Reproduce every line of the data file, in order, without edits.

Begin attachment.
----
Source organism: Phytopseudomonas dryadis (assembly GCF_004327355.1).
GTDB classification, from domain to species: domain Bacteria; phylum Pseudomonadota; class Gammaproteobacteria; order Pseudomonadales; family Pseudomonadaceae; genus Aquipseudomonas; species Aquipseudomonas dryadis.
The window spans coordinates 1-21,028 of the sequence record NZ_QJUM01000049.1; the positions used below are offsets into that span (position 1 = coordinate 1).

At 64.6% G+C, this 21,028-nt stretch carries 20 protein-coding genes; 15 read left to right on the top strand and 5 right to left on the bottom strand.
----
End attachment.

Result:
Source organism: Phytopseudomonas dryadis (assembly GCF_004327355.1).
GTDB classification, from domain to species: domain Bacteria; phylum Pseudomonadota; class Gammaproteobacteria; order Pseudomonadales; family Pseudomonadaceae; genus Aquipseudomonas; species Aquipseudomonas dryadis.
The window spans coordinates 1-21,028 of the sequence record NZ_QJUM01000049.1; the positions used below are offsets into that span (position 1 = coordinate 1).

At 64.6% G+C, this 21,028-nt stretch carries 20 protein-coding genes; 15 read left to right on the top strand and 5 right to left on the bottom strand.